This article will look at the finer details of recording in mono and stereo and help you choose between the two in different situations. We will also spice things up with some creative tips to help you achieve a unique sound. Let’s dive in!
So, in short: when should I record in mono and stereo?
Record in mono when working with a deep vocal, a bass-heavy instrument, drum kick or a solo percussion element. Stereo recording is best for an acoustic guitar, multiple instruments, a band, and any sound source with greater stereo width and dynamic range.
You also want to consider the space you are working with and the gear you have to produce the best results. Sometimes it’s best to stick to a mono recording if you don’t have a microphone that can make the same quality in stereo. After recording in mono, you can mix the track more effortlessly and adjust the dynamic range and wideness that stereo generally captures better.
But deciding between mono vs stereo isn’t just about the type of sound source you are recording or the gear you have. It can affect your creative process and ruin or make your mix. There are many more tiny details that you may miss if you don’t know about them. This article will help you with just that, so make sure you don’t miss the tips below!
17 Tips For Mixing & Recording 2021
1. Know your limitations
When you have to decide between a Mono or a Stereo recording, it’s not a choice of wrong or right but a compromise that ought to be based on your specific case and priorities given your recording situation. Are you recording drums or an acoustic guitar? The first will do better with a mono recording, while the second may sound better in stereo. But suppose your goal is to create a creative effect or use whatever you are recording for layering purposes. In that case, the stereo choice may serve you better, even if the instrument is typically recorded in mono.
You need to ask yourself what your gear is best at recording and what do you have available. If you only have mics that are suitable for recording in mono, you may want to stick to that and then work on the wideness of the track in the mix by adding reverb and other effects. But if you want a tighter sound that cuts through the mix more, try recording with an instrument mic at a closer distance. A directional or bi-polar mic would serve you better in this case vs an omnidirectional one.
And what about stereo? The best microphones for this task are the ones that capture accurately and equally all frequencies that they hear. It would help if you also considered how skilled you are at mixing. Mixing is far easier in a mono vs in a stereo recording. Here’s a chart that can help you choose and plan for what you want to do:
2. You can still get stereo with a mono recording
Did you know? Some records aren’t precisely stereo, even though they are marketed as such. Sometimes, audio engineers use only mono recordings to create the whole track, and then they artificially make it sound stereo by adding panning, width, and reverb. There are instances where you can add stereo reverb to a mono track!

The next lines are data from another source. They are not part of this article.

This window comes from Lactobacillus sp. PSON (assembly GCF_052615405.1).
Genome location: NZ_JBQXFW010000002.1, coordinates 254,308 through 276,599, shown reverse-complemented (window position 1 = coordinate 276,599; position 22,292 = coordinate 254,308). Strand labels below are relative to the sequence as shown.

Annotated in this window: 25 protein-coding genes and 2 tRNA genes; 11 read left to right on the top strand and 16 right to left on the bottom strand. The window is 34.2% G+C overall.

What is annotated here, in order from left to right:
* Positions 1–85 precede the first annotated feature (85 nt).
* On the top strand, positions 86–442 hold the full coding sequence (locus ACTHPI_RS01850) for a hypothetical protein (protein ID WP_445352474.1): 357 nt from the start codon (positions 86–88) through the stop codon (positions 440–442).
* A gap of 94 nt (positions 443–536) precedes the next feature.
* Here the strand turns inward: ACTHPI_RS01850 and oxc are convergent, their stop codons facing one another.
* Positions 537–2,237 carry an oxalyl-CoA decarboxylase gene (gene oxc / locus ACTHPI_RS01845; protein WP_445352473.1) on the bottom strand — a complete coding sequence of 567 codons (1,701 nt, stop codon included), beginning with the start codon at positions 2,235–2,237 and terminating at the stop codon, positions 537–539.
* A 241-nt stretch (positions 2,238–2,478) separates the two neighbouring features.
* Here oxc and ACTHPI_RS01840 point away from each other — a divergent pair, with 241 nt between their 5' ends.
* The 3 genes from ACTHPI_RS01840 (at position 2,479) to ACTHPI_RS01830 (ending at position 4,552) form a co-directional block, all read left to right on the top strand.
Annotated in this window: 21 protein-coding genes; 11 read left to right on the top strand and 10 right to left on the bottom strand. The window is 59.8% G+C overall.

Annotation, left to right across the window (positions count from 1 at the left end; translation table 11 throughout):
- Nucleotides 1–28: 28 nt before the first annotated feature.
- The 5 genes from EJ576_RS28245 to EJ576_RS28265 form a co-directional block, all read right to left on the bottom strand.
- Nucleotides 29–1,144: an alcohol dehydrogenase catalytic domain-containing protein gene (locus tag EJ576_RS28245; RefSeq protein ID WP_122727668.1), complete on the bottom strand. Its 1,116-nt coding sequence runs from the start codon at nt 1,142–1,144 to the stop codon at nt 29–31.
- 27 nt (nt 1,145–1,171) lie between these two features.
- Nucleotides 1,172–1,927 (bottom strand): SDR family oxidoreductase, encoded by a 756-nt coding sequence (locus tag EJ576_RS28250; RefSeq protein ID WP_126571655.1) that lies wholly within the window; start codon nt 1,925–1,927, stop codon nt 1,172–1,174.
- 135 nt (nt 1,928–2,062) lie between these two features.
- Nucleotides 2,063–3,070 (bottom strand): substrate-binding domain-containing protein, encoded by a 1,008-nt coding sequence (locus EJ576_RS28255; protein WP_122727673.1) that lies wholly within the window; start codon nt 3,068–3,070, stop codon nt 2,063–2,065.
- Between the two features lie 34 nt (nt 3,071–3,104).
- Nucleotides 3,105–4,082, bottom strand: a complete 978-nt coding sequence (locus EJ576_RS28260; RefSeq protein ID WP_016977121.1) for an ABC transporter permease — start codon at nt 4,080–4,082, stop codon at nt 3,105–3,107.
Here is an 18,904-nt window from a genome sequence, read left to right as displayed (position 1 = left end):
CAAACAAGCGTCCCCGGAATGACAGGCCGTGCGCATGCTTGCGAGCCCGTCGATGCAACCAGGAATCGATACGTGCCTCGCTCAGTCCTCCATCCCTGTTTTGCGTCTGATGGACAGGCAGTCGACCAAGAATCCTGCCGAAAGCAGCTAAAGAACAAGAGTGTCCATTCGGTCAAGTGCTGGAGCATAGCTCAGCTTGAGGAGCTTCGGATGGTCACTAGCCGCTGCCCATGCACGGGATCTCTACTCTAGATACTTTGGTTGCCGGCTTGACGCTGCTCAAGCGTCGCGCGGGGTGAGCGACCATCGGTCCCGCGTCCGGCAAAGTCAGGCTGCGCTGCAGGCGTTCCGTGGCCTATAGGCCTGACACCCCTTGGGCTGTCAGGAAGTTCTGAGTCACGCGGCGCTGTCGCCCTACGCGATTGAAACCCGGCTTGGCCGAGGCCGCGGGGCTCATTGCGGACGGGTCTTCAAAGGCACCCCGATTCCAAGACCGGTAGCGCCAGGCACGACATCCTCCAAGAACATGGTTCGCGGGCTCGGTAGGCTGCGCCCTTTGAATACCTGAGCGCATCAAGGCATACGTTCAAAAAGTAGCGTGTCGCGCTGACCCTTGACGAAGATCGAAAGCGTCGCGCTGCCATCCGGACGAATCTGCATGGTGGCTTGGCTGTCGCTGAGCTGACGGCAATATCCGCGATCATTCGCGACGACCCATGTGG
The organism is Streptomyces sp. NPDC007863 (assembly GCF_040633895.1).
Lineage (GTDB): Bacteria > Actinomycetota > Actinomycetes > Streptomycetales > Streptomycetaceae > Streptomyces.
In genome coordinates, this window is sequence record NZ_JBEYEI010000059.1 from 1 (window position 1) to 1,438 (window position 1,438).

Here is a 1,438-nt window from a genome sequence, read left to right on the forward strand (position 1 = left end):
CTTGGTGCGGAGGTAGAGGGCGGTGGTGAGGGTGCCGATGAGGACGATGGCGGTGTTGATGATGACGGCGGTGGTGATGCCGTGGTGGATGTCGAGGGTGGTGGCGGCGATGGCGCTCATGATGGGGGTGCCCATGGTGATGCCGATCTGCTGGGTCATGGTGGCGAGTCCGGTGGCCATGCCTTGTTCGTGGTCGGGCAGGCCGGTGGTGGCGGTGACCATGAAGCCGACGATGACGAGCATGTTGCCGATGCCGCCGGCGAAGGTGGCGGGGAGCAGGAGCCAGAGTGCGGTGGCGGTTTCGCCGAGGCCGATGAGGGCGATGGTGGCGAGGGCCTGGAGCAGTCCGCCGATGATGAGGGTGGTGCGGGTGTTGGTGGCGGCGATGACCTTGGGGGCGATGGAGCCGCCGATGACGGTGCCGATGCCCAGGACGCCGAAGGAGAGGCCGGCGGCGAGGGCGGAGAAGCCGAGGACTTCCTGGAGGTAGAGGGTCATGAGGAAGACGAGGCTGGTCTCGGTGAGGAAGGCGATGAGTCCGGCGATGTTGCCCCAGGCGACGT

These techniques were more common in the past century. In contrast, stereo recording is often preferred as it retains the naturalness of the sound, which is sometimes missing in digital recordings. Records mixed in stereo allow the listener to sense better the location of sounds and instruments within the music but may be more tricky to mix due to phasing issues and reverberation if different audio sources have been recorded in other locations.
3. How to mix in stereo?
Always make the separate channels as clear as you can. EQ any unnecessary frequencies. Then make sure you have similar spatial width for the sounds you want to be in the back of the track and, symmetrically, the same spatial width for the sounds in the front. Avoid muddiness or any other artifacts. Finally, make sure all the frequencies are balanced. An EQ compressor can go a long way.
4. Positioning matters
Let’s say you are recording a band. If you were to place the microphones near each other, you wouldn’t get the desired stereo effect. On the other hand, if you want to get a tight kick and clear vocals, you may want to place some mics close to those audio sources while keeping other mics away to capture the positioning of the band so the listener would feel as if the band was playing right there in front of them.
Using four mics for the drums is a good idea to capture a clear sound. Especially if you are after a crisp cymbal tone, it is also vital that they are kept at equal distances from the kit. Otherwise, you may run into phasing issues. You could position them 6 feet above ground level and adjust the lengths – a closer position results in a better attack of the sound or move them away to get more room ambience.
For a guitar, a single mic may be sufficient if directed closely to the speaker. If the guitar is acoustic, you may even want to consider piezo microphones to avoid bleeding. For the vocals, your most important task is to keep the dynamic range with the other sounds in check. So after you set up everything else, try recording with the mic in different configurations or even consider moving the instruments a bit to get the best dynamic range for the vocals.
Does positioning matter then for mono recording? Yes, as for a recording to sound authentic, it must be recorded in the right location, even when recording in mono. Sound engineers spend a lot of time learning how to put microphones in the right place, and experimentation is vital. Another reason to use a mono recording is to create an artificial positioning of the sound sources to get a unique effect.
5. Try going from mono to stereo as an effect
You can reengage the listener by switching quickly between mono and stereo, especially when using a solo vocal or instrument. To do so, you may pan the audio source to one side or other or by using a dedicated plugin for the task such as Izotope’s Stereoizer for added effect.
6. Record a part simultaneously into both mono and stereo